Stress can be divided into two main groups, acute and chronic stress. Both forms have been shown to affect the immune system, which can trigger rheumatic diseases (stress and rheumatic disease). Research shows post-traumatic stress can trigger both Rheumatoid arthritis og Systemic Lupus (SLE)
In acute stress, the sympathetic (adrenergic) nervous system is activated so that blood and lymph circulation increases, via adrenaline, among other things. The body is hormonally prepared for a "fight and flight reaction". The adrenal glands release increased amounts of cortisone.
Stress and rheumatic disease: Increased circulation means that the immune system recognizes foreign substances such as bacteria and viruses to a greater extent through increased antigen processing and presentation. However, this also increases the risk of autoimmune reactions and rheumatic inflammation (reference: Pontgratz G, Straub RH, 2014)
It has been shown that psychosocial stress, for example by speaking in front of an assembly, causes a stress reaction with increased cortisone and adrenaline in the blood. In addition, the immune cells respond with increased (NFkB) activity so that pro-inflammatory (proinflammatory cytokines) increase.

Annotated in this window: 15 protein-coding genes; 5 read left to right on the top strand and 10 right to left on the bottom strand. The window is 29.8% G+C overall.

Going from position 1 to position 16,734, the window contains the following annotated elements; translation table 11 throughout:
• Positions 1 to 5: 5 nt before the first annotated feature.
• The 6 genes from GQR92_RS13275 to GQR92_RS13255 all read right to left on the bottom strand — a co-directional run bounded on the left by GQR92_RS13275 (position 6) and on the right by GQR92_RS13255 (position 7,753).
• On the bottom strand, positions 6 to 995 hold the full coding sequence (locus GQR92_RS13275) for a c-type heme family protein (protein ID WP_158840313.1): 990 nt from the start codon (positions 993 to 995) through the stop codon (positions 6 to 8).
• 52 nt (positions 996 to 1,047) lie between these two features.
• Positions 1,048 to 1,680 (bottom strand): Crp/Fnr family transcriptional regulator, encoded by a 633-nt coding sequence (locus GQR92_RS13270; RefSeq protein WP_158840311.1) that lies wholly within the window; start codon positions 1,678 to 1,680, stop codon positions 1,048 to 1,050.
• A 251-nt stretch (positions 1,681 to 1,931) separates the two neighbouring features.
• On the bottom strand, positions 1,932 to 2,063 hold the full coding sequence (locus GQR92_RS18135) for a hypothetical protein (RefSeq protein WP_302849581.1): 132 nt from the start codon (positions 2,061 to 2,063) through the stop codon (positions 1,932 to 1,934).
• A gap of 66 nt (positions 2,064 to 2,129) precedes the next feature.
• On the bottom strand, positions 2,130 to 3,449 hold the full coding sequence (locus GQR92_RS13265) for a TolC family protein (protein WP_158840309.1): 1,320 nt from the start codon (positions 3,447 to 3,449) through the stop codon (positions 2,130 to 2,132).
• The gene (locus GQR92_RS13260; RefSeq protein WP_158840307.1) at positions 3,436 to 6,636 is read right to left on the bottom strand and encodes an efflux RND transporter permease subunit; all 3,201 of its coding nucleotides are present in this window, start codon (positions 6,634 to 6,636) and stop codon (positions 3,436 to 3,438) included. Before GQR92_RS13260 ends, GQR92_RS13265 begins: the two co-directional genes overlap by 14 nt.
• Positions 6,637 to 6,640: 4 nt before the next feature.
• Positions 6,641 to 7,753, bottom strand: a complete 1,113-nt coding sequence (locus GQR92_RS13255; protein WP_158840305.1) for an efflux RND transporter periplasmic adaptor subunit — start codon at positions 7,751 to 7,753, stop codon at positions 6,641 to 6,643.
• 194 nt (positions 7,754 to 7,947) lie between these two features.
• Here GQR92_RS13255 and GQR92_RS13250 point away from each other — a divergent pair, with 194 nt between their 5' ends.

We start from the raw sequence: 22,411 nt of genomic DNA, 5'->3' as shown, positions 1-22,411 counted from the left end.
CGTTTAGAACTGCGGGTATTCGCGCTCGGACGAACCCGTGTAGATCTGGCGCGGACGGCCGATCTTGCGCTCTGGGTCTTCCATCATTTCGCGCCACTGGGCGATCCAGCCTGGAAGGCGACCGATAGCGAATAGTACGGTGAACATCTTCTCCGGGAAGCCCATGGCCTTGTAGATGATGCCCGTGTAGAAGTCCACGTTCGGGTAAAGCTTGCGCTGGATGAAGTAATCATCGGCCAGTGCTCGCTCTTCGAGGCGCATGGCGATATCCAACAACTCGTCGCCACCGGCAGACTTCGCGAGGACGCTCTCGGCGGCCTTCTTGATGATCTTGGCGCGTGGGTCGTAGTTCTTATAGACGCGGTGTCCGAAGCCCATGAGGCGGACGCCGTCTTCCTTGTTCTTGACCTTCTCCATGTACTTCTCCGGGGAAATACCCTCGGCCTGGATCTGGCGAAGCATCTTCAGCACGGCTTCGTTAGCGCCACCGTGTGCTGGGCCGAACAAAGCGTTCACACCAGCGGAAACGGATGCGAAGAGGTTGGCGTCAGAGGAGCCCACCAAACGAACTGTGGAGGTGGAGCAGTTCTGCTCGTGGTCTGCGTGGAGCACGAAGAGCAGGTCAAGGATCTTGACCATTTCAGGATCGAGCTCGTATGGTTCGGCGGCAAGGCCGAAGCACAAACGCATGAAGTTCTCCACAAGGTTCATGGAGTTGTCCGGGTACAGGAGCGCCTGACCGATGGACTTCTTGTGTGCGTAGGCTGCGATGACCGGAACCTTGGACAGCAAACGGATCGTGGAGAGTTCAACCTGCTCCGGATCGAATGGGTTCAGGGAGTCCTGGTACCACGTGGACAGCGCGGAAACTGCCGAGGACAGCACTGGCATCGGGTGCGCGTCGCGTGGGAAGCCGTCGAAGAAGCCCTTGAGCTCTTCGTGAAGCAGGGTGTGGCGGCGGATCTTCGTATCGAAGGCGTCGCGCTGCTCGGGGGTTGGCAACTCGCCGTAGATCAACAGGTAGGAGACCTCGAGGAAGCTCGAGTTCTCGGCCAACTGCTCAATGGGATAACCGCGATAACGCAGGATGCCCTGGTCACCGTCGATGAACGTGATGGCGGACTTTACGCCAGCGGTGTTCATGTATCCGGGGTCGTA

Persistent stress, for example, among people caring for chronically ill relatives, causes the immune system to produce increased amounts of inflammatory agents (pro-inflammatory cytokines) that trigger inflammation (via interleukin-6) (reference: Kiecolt-Glaser JK, Prescher KJ, 2003). In addition, the hormone system between the hypotalamus-pituitary-adrenocortical can be overstimulated in such a way that errors can occur in the immune system and rheumatic diseases are triggered
Individual response to stress
Not everyone's immune system responds equally to stress. Data suggest that genetic differences determine the degree of hormone secretion triggered by stress (reference: Cole SW, Arevalo JM, 2010)
- Lee YC, Agnew-Blais Malspeis S, 2016 (Arthritis, RA)
- Roberts AL, Malspeis S, 2017 (Systemic lupus (SLE))